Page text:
4. Smith, K., The Future of Mobile Interpretation. In J. Trant and D. Bearman (eds). Museums and the Web 2009: Proceedings. Toronto: Archives & Museum Informatics. Published March 31, 2009. Consulted October 25, 2010. http://www.archimuse.com/mw2009/papers/smith/smith.html
5. Petrie, M. and L. Tallon, The Iphone Effect? Comparing Visitors’ and Museum Professionals’ Evolving Expectations of Mobile Interpretation Tools. In J. Trant and D. Bearman (eds). Museums and the Web 2010: Proceedings. Toronto: Archives & Museum Informatics. Published March 31, 2010. Consulted October 25, 2010. http://www.archimuse.com/mw2010/papers/petrie/petrie.html
6. Notes from the “Un-tour Unconference” session, Museums and the Web 2010. Consulted 15 October 2010. http://conference.archimuse.com/forum/untour_unconference_session
7. Kelly, L. The 21st Century Museum: the museum without walls. Paper given at ICOM-CECA, Shanghai, November, 2010.
8. Samis, P. and S. Pau, After the Heroism, Collaboration: Organizational Learning and the Mobile Space. In J. Trant and D. Bearman (eds). Museums and the Web 2009: Proceedings. Toronto: Archives & Museum Informatics. Published March 31, 2009. Consulted October 17, 2010. http://www.archimuse.com/mw2009/papers/samis/samis.html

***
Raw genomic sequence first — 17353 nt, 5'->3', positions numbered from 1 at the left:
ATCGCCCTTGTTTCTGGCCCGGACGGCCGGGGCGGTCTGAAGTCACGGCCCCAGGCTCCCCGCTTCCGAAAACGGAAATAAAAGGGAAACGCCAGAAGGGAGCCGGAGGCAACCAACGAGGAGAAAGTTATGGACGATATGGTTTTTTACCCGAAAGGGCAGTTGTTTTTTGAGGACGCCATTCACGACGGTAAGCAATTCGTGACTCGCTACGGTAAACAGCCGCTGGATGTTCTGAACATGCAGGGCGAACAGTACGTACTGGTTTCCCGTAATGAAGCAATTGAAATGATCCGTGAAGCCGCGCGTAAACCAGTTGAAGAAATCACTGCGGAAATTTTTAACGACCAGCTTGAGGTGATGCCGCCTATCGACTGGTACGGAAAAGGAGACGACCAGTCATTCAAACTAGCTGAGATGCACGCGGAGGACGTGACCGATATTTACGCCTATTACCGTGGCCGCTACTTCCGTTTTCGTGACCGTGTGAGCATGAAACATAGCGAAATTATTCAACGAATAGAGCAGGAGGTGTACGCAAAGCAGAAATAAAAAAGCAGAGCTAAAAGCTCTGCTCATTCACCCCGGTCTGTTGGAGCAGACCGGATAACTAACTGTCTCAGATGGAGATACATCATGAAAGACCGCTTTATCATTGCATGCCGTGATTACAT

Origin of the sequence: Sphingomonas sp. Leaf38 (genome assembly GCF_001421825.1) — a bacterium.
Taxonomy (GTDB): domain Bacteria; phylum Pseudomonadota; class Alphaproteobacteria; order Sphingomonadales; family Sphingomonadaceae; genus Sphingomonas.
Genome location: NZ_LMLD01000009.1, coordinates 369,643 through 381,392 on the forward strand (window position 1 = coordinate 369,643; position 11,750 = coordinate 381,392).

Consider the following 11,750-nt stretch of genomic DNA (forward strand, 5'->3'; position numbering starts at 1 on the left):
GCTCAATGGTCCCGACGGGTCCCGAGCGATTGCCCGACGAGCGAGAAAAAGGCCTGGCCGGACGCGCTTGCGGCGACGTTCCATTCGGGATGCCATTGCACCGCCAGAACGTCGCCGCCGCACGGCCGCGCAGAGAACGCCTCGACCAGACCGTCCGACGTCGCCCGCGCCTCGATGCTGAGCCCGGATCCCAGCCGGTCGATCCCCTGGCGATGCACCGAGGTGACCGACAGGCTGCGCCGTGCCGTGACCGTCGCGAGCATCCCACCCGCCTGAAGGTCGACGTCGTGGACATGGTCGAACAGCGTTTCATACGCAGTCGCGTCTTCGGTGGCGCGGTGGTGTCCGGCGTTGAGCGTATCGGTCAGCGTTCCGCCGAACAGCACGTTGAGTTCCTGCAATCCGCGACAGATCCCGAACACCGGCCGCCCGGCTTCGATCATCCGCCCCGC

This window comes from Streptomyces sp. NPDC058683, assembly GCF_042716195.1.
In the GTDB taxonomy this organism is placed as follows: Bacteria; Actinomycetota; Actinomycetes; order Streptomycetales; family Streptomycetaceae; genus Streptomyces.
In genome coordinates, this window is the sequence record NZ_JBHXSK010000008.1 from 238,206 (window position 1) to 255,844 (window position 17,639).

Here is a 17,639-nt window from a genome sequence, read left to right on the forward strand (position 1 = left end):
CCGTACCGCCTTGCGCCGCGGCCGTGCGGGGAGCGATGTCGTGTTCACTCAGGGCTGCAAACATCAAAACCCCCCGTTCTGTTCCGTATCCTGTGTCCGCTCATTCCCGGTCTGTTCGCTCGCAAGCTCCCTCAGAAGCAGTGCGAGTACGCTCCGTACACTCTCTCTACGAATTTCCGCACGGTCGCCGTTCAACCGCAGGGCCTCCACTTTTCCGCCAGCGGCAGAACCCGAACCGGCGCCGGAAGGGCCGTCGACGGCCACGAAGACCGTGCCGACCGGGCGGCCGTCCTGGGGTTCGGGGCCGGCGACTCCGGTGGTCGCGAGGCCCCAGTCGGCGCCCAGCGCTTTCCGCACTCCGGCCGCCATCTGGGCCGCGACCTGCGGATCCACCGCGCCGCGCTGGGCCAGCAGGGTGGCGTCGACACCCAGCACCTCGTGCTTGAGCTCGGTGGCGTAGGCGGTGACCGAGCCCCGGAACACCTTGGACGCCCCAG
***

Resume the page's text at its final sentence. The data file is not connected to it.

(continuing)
9. As quoted by Michael Edson, Director of Web and New Media Strategy at the Smithsonian Institution in public presentations and conversations with the author.
10. http://www.ikophetmuseumplein.nl/ http://www.layarnews.com/2010/08/premier-for-lowlands-stedelijk-museum.html http://www.layarnews.com/2010/09/experiencing-stedelijk-museum-layer-at.html http://www.artours.nl/?p=69 Consulted 27 October 2010.
11. Announced 8 October 2010 at http://site.layar.com/company/blog/uninvited-diy-exhibition-at-moma-nyc/ and reviewed extensively on the web. Consulted 25 October 2010.
12. http://itunes.apple.com/us/app/brooklyn-museum-mobile/id378356586?mt=8 Consulted 25 October 2010.
13. http://decordova.org/art/exhibitions/current/scapes.html Consulted 25 October 2010.
14. Kelly, L. The 21st Century Museum: the museum without walls. Paper given at ICOM-CECA, Shanghai, November, 2010.
15. Samis, P. “Petroleum Jelly Served Seven Ways or Gaining Traction in the Vaseline: Visitor Response to a Multi-Track Interpretation Design for “Matthew Barney: DRAWING RESTRAINT” In J. Trant and D. Bearman (eds). Museums and the Web 2007: Proceedings. Toronto: Archives & Museum Informatics. Published March 31, 2007. Consulted October 23, 2010. http://www.archimuse.com/mw2007/papers/samis/samis.html
16. See, for example, Bicknell, T. “Digital Asset Management Strategies for Multi-platform Mobile Content Delivery”, in conference proceedings of Bilbao Arte eta Kultura UPV/EHU: Museos, redes sociales y tecnología 2.0 7 July 2010.
17. http://wiki.museummobile.info/standards Consulted 25 October 2010.
18. (Anderson 2009)